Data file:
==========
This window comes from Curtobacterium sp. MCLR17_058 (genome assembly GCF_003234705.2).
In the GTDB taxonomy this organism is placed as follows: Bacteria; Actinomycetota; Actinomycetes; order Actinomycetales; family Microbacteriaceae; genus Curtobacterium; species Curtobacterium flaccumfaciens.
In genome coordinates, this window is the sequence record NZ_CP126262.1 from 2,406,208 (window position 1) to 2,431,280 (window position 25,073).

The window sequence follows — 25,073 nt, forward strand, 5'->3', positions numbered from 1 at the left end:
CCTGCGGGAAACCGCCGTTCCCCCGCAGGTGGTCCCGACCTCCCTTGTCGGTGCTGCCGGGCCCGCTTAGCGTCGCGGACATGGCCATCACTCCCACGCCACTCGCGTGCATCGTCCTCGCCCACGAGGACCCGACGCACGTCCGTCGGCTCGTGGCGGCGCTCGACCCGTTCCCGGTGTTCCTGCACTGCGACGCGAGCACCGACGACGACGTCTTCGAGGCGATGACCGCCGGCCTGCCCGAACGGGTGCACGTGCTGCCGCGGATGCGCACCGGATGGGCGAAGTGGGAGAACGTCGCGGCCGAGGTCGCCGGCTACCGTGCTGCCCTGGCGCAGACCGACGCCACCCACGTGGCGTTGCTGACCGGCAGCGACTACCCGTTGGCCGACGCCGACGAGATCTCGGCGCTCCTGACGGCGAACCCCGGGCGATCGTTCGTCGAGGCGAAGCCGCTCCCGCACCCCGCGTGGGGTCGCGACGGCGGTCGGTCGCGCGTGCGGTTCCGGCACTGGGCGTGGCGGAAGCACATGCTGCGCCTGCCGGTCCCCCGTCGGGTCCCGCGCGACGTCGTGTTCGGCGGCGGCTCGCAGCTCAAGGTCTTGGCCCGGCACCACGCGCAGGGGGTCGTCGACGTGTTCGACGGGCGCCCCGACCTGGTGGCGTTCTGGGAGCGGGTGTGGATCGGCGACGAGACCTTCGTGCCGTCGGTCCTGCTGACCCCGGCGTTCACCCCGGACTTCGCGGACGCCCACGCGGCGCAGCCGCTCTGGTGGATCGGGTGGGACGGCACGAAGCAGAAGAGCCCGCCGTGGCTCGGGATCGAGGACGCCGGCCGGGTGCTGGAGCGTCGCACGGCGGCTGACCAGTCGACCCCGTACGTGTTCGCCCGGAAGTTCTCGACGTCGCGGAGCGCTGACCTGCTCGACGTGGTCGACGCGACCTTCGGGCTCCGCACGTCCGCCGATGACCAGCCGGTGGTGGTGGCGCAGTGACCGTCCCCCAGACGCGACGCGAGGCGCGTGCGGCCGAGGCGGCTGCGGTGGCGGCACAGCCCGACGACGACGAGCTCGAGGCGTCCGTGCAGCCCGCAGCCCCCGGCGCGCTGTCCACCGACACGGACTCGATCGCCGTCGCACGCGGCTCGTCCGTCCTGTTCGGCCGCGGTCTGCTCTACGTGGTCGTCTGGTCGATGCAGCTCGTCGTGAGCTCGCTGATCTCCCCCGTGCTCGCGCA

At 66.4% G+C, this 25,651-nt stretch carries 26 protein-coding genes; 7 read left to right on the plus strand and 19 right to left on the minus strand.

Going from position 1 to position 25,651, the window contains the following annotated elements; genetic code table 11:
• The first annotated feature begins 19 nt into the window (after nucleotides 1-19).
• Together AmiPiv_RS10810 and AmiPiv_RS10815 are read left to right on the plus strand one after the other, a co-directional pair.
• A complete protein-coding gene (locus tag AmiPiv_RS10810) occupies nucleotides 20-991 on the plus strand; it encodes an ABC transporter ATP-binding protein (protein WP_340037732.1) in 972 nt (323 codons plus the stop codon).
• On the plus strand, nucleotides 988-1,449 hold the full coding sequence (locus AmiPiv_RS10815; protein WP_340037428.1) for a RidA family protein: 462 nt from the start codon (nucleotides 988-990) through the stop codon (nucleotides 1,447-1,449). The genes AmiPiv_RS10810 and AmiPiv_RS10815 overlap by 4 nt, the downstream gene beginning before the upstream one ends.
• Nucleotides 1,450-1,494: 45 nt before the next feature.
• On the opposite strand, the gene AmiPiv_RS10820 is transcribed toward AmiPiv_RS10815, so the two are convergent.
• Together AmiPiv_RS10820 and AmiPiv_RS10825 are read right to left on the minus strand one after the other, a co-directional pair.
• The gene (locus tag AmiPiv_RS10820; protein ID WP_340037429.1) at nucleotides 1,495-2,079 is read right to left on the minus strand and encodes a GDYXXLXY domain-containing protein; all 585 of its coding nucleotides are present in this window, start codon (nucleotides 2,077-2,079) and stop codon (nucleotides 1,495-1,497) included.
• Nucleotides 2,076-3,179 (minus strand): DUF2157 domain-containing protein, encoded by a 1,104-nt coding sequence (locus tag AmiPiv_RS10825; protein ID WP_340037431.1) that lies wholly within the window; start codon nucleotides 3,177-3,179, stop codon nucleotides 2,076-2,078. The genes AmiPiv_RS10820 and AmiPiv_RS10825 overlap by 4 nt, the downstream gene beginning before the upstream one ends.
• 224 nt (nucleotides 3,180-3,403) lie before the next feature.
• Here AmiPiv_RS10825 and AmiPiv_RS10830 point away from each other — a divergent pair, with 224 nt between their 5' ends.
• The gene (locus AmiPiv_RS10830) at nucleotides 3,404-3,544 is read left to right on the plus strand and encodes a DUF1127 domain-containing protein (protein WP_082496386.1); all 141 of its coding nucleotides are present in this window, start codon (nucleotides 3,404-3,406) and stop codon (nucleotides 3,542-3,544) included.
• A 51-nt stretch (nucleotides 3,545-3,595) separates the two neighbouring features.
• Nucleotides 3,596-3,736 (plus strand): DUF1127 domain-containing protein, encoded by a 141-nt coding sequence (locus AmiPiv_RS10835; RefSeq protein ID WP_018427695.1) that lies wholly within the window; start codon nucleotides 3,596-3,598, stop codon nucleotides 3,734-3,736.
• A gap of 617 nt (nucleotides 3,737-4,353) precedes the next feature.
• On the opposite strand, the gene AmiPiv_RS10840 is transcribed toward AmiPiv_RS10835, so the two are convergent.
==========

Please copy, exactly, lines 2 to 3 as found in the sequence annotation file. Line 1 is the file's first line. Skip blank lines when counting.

In the GTDB taxonomy this organism is placed as follows: Bacteria; Actinomycetota; Actinomycetes; order Actinomycetales; family Microbacteriaceae; genus Curtobacterium; species Curtobacterium flaccumfaciens.
In genome coordinates, this window is the sequence record NZ_CP126262.1 from 2,406,208 (window position 1) to 2,431,280 (window position 25,073).